Losing a child is the greatest of all fears - unimaginable, terrifying and often unspoken.
But not all parents have the luxury of it being a?concept - for some?it's a devastating reality. The heartbreaking experience has been gut-wrenchingly captured by author Georgia Hansen, who lost her baby girl Amelia to stillbirth.?
Titled 'What it's really like to be a bereaved mother' Georgia begins by reliving her first few days of life without her daughter, saying how she would awake at 2am to feed her newborn, or worry where she was, only to be hit with the reality 'there was no baby to feed'.
Instead, she'd stare at the empty bassinet and wonder how - and why - this had happened to her.
And how simple errands were now fraught with new triggers.
"I remember venturing out to the shops for the first time, innocently entering Kmart on a mission to get what I needed and get out, only to find myself walking through the newborn baby section and suddenly smashed in the face by the view of baby girl clothes," she writes.
"Having to stand there for a few minutes and catch my breath which had somehow stopped, and once the breathing started again calling my best friend and without being able to utter any words, she just listened and let me cry. I remember how it felt to be heard and have my heart held in that moment."
And the pain and insult of having to shoulder the reactions of others.
"I remember walking into my boys' school and having the groups of mums watch me walk in?and turn their heads away. As if my life changing catalytic event was something they shouldn't dare acknowledge. I'm sure it was well meaning to ignore me, to turn the other cheek. I'm sure it was just because they had no words," she continues.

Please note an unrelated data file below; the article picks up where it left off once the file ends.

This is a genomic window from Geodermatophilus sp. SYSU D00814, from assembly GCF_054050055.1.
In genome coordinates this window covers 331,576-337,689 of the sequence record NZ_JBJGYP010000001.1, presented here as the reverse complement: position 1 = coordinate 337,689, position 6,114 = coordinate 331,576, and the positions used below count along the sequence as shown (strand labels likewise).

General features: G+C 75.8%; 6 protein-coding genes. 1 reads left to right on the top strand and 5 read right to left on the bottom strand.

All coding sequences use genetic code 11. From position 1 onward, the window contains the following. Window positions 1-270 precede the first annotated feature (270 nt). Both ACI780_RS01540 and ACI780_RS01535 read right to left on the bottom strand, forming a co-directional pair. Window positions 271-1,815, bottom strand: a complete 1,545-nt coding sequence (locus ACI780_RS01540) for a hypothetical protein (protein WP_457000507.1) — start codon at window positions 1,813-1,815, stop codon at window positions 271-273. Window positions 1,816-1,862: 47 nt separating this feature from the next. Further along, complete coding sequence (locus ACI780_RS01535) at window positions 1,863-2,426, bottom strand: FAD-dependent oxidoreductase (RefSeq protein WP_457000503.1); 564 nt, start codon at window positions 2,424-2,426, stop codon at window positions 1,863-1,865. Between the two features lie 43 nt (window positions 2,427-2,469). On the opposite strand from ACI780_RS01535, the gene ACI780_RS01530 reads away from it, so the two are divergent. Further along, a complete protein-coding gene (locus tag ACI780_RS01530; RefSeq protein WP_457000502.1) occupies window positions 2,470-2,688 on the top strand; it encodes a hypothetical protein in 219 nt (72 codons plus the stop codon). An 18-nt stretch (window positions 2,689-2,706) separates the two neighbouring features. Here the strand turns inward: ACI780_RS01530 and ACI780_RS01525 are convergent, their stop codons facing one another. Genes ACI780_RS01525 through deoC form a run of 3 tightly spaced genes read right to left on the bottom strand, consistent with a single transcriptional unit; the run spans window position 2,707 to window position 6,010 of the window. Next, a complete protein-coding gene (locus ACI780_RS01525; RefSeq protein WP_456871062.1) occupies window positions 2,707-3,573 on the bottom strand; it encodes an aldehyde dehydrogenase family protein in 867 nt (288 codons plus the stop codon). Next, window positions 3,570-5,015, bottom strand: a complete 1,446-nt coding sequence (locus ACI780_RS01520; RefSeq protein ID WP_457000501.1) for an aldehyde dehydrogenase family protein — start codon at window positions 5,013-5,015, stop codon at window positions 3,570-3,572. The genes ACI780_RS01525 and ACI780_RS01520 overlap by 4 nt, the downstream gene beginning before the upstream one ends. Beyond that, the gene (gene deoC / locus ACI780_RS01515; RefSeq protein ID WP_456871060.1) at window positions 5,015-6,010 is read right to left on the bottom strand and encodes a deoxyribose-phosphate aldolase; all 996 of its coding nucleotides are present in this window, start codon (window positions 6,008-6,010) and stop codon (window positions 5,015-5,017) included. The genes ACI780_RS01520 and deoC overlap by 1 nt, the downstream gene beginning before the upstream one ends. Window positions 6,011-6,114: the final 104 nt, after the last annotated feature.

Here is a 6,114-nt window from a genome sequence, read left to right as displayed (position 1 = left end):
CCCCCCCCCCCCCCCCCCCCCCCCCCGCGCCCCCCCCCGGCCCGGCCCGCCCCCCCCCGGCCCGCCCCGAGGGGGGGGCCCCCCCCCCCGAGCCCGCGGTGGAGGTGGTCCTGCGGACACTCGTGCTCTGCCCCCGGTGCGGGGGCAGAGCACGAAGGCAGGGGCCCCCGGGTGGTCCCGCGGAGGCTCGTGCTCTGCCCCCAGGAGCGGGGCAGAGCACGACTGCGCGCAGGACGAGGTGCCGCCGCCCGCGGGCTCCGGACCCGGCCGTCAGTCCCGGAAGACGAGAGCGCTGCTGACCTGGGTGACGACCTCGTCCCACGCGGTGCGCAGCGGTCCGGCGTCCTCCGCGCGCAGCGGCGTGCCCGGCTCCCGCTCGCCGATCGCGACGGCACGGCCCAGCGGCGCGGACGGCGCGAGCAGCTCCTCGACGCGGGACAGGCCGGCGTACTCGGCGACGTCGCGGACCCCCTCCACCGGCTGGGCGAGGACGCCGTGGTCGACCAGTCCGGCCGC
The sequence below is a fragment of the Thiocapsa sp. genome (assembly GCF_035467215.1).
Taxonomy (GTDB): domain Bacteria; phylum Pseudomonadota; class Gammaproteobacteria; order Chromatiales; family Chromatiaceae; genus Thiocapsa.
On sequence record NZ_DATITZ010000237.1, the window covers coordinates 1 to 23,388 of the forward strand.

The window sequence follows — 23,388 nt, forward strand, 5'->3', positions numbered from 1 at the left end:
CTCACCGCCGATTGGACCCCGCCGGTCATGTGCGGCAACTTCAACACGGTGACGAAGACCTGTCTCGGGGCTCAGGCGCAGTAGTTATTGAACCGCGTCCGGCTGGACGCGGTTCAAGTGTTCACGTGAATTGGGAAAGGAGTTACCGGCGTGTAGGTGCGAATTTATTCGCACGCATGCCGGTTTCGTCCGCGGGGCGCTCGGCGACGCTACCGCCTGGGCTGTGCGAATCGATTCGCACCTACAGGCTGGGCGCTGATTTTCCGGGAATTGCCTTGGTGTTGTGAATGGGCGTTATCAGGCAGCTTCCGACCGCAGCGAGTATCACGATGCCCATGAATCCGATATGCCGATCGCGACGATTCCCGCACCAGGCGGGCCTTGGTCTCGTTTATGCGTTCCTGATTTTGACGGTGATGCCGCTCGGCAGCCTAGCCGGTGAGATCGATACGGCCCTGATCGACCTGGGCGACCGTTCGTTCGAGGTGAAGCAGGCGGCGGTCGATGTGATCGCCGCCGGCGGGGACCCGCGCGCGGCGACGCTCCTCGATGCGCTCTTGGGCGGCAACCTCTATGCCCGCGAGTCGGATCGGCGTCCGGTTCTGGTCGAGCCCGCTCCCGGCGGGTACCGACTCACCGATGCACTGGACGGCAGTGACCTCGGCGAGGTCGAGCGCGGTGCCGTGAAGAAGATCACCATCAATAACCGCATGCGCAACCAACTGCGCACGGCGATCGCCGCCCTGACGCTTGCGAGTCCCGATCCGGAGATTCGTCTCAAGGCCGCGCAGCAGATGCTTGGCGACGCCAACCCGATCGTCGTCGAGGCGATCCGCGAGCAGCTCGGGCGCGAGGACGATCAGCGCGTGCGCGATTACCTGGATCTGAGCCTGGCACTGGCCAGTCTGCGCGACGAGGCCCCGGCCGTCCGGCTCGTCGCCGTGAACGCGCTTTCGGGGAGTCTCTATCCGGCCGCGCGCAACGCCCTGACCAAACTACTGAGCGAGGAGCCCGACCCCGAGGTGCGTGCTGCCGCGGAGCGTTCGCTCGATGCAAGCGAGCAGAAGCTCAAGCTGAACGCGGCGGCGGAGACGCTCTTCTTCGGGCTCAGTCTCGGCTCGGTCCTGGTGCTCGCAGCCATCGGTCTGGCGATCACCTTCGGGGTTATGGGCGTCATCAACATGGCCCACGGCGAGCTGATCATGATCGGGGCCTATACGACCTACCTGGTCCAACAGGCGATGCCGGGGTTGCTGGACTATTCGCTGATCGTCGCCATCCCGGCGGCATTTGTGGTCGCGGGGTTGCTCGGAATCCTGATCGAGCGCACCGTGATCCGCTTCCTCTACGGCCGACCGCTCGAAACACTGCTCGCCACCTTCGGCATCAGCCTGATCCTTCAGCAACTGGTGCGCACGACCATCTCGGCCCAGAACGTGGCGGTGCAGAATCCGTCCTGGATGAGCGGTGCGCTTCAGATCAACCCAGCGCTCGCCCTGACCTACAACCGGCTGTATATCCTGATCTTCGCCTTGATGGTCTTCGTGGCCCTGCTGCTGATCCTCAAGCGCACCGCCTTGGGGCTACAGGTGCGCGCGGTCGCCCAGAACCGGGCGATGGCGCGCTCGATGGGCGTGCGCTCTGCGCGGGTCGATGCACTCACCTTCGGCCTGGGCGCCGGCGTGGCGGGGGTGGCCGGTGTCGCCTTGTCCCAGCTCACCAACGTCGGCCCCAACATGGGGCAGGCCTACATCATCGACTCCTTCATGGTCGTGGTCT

"So I kept walking, head down, sunglasses covering my eyes that were red raw and hurt from tears and feeling ignored."
Even the radio could suddenly rip her grief back open, when songs played at her daughter's funeral randomly played.?
"Sometimes the emotions were too much and I would switch it off. Other times I let it be the release of tears I needed.?My boys got used to hearing the songs and let me drive along in silence while tears fell slowly down my cheeks."?
Describing her grief as both 'sadness, pain, raging, raw, vulnerable' she said being a bereaved mother was also 'courageous, brave, beautiful, magic and grace'.
"It all exists together. It's a forever thing. I'll never not be an angel mama, just like I'll never not be a mother.?I'll also never not be grateful for the honour of being the mother of an angel, an ascended master, who was never meant to take a breath. Her mission was too big for earthside. That doesn't make it easy. It just makes it what it is."
Her post, which was also shared on the Facebook page Memories of an Angel?resonated with many, prompting other mums to share their own losses.?
"As a mother who has lost babies to miscarriage and also lost a child ... It's the most gut wrenching loss to ever have to live through.?We belong to a special club where no one wishes to be and we sure don't wanna wish others to join us," shared one.
"Looking too long at other people's babies or not being able to bear looking at them at all other days. So many parts in the journey of a bereaved parent. And time doesn't heal it - it just becomes part of you. Some days it's just easier to hide it," added another.
"This resonated so much with me, all so familiar, like I wrote this myself. Thanks for sharing," added a third.?